Today’s digital SLR cameras are extremely versatile. They are ideally suitable for not only great quality stills, but also extremely useful for capturing family get together, vacations and any other social events that you may be called to shoot at. The fact that they are capable of shooting in full HD and being able to be used with a multitude of lenses means you can use these cameras for shooting professional quality footages for commercial and other uses as well.
With standard DV cameras you are limited in your choice of optics. You cannot control the depth of field and exposure at ease. DSLR cameras allow you that freedom, which makes it possible for the cinematographer to play around with a shallow DoF isolating the subject from the background.
DSLRs offer full manual shooting option which is also a big advantage because you can control the shutter speed and the aperture at the same time. This is critical because you can thus control the frame rate at which you shoot, matching it with the shutter speed for the right effect apart from controlling DoF.
There are a host of other advantages to shooting videos with DSLRs. Let’s take a look at some of them while also learning the basic settings.
The ability to use different lenses
A big advantage if you are looking to add value to your production. DSLR cameras can use a plethora of lenses which means you can get unique perspectives without having to spend a fortune. DSLR cameras are considerably cheaper than big budget cameras but the footages they can get are of the top quality rivalling that of true broadcast quality cameras.
Settings –Shooting mode
The first and foremost requirement is that your shooting mode should be manual. Only manual mode gives you enough control to take care of both depth of field and exposure. In other words both shutter speed and aperture. There is simply not enough room for creativity in the aperture priority, shutter priority or auto modes.
Shutter speed should be at least around 1/50 of a second. The basic rule of thumb is it should be around double of that of the frame rate. So if you are shooting at 30 fps (30 frames per second) progressive then your shutter speed should be around 1/60 of a second. Anything faster and you will have two problems. First, your exposure is going to be darker and second you will notice some artificial light sources to be flickering.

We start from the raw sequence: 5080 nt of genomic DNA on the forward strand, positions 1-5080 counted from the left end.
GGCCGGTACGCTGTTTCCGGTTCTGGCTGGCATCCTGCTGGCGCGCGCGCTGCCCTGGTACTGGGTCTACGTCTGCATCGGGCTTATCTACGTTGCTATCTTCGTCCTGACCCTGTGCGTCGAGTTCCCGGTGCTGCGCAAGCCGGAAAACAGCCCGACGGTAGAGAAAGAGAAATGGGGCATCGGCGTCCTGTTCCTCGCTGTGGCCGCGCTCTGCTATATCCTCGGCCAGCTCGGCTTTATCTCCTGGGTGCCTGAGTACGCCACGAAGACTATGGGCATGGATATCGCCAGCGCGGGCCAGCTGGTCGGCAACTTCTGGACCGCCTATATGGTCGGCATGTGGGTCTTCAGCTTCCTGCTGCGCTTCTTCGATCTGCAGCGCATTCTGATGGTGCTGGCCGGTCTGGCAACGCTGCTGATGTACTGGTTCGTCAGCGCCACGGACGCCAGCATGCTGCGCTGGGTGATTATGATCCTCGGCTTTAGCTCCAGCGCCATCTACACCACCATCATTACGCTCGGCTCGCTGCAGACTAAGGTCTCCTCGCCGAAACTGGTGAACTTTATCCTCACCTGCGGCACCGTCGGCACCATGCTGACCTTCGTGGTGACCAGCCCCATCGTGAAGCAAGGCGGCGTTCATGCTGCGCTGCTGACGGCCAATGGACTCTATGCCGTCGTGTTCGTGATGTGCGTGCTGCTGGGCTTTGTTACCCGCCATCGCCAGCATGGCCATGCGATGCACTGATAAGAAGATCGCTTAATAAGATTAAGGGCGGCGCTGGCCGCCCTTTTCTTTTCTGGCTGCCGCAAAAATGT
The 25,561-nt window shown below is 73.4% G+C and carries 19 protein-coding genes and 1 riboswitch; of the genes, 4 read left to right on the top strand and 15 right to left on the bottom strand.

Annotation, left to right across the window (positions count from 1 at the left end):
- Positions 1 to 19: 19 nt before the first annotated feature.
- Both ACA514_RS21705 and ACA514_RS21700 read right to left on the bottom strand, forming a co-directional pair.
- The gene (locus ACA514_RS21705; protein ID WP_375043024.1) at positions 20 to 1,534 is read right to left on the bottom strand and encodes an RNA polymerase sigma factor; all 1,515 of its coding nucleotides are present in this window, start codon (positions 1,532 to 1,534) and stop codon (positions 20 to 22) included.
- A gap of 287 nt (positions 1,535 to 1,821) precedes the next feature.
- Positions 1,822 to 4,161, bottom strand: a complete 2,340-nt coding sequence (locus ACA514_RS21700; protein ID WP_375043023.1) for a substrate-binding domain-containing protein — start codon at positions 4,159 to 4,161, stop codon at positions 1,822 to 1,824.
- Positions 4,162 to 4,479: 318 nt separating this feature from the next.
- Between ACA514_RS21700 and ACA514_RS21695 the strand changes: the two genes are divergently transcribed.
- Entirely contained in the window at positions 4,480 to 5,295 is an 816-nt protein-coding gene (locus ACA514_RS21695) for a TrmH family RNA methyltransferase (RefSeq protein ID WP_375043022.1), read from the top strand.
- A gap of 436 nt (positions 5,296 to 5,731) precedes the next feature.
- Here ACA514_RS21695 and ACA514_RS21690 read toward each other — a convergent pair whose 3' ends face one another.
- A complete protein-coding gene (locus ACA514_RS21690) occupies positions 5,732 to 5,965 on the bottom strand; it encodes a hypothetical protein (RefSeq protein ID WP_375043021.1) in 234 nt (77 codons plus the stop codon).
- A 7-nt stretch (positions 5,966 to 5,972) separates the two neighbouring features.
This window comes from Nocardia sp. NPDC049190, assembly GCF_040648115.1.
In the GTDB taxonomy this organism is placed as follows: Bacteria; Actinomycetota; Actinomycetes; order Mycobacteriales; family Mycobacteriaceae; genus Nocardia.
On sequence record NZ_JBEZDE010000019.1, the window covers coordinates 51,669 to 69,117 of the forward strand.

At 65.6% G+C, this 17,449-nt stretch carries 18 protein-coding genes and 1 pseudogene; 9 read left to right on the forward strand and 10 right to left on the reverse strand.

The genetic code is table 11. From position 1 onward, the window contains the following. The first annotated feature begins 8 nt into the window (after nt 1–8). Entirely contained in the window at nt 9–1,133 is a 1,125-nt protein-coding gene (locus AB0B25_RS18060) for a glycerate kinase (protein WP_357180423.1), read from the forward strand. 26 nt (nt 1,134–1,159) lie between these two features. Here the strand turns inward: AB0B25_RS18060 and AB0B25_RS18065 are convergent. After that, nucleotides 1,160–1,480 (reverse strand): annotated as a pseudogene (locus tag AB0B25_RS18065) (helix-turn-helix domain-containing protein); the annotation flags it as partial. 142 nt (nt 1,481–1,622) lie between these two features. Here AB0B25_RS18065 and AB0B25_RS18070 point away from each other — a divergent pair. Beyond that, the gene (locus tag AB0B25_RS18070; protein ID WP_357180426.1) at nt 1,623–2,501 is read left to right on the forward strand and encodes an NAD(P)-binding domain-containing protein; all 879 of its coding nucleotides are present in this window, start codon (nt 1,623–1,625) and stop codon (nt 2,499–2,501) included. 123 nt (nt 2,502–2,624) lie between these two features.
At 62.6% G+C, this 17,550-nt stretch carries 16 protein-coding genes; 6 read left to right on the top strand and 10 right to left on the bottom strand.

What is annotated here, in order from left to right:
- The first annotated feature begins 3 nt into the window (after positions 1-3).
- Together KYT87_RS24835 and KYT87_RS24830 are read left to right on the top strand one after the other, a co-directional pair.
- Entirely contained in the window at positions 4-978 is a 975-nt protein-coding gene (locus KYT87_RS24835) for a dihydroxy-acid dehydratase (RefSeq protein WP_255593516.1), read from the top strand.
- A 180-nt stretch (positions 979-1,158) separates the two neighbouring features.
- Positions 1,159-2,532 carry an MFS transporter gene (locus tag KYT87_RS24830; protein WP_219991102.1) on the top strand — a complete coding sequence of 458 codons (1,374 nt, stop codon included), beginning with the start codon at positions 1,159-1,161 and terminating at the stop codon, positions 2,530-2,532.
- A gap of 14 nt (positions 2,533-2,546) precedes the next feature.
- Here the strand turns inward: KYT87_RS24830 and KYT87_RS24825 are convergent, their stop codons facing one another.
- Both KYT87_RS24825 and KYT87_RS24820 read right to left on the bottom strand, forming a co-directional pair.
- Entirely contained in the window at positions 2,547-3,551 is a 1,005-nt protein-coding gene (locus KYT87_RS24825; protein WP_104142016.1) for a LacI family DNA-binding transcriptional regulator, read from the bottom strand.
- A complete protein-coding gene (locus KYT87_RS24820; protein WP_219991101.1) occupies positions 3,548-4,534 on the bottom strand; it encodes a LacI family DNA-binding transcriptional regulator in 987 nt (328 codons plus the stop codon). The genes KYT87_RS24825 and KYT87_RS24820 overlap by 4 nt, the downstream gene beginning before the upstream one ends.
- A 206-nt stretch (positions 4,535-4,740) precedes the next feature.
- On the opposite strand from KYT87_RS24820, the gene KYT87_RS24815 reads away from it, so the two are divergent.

There is no such thing as the right aperture. What you use depends on your vision and the requirement of the scene. Considering that you would mostly be shooting personal videos, you would likely use a small aperture to get a big depth of field.
Having said that, the best results will come when you shoot in small f-stops. Smaller f-stops will give you a shallow depth of field. Shallow depth of field is really useful for separating the subject from the background. It is easy to get carried away with background blur. Especially when you have lenses with such wide apertures like f/1.8, f/1.4 or f/1.2.
Ideally don’t get carried away with wide apertures. If you open up the aperture in order to achieve too much of background blur you also risk your footages from getting washed out.
ISO should be round about the lowest that your camera can shoot in. DSLRs will frequently have 100 as the lowest ISO possible on them. If your camera can only shoot at ISO 200 select that. Higher the ISO, more is going to be the digital noise associated with it.
Frame rate and resolution
Frame rate depends on what you intend to do. Most cameras have a native frame rate of 24 fps and 30 fps. 24 fps is the cinematic standard and is ideal for shooting videos which are not for family purposes. Having said that you might like to shoot some fun high-speed videos of your family. For that a higher frame rate would be advisable. With higher frame rate, however, resolution will come down.
Resolution is basically how many horizontal lines by how many vertical lines the footage you are shooting has. The more the better. Full HD is 1920 x 1080 lines progressive. I means 1920 lines vertically by 1080 lines horizontally. Progressive means the whole frame is going to be refreshed every frame. Depending on the frame rate that is 24 or 30 or whatever you select.
This is important as focusing constitutes a critical element of video making. This may not have that much of an importance if the bulk of your video work is going to be for personal reasons. But notwithstanding, there’ nothing like being able to shoot in professional quality. It basically changes the quality of your family videos dramatically.
Focusing mode should always be manual. Being able to focus manually makes it possible to employ the techniques of selective focusing and pin-point something sharp while completely blurring everything else. Manual focusing brings everything in your control. You choose where to focus and not the camera.
Latest posts by Ben Novoselsky (see all)
- A Wedding Photographer’s Guide to Photographing the Bride - February 28, 2017
- Phowd Black Friday Sale – HUGE Savings! - November 24, 2016
- Using a softbox as your key light - October 24, 2016